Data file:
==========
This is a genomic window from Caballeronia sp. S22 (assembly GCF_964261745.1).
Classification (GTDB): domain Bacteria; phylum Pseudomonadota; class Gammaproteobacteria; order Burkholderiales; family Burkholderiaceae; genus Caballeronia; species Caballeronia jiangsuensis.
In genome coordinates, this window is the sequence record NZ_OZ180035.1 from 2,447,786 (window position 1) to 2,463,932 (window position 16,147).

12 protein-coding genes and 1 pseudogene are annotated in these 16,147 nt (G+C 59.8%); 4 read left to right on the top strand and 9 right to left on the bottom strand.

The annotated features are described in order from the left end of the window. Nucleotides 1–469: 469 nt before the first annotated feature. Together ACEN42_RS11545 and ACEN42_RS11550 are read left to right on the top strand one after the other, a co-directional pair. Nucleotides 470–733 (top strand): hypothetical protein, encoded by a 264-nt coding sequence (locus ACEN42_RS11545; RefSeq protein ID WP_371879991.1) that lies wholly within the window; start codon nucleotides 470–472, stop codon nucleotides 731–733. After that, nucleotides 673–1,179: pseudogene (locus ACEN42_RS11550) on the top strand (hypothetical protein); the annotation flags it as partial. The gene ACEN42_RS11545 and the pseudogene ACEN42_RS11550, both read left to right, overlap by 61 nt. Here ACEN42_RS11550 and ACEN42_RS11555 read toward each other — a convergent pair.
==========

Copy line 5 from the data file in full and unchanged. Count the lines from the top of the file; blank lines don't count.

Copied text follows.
The annotated features are described in order from the left end of the window. Nucleotides 1–469: 469 nt before the first annotated feature. Together ACEN42_RS11545 and ACEN42_RS11550 are read left to right on the top strand one after the other, a co-directional pair. Nucleotides 470–733 (top strand): hypothetical protein, encoded by a 264-nt coding sequence (locus ACEN42_RS11545; RefSeq protein ID WP_371879991.1) that lies wholly within the window; start codon nucleotides 470–472, stop codon nucleotides 731–733. After that, nucleotides 673–1,179: pseudogene (locus ACEN42_RS11550) on the top strand (hypothetical protein); the annotation flags it as partial. The gene ACEN42_RS11545 and the pseudogene ACEN42_RS11550, both read left to right, overlap by 61 nt. Here ACEN42_RS11550 and ACEN42_RS11555 read toward each other — a convergent pair.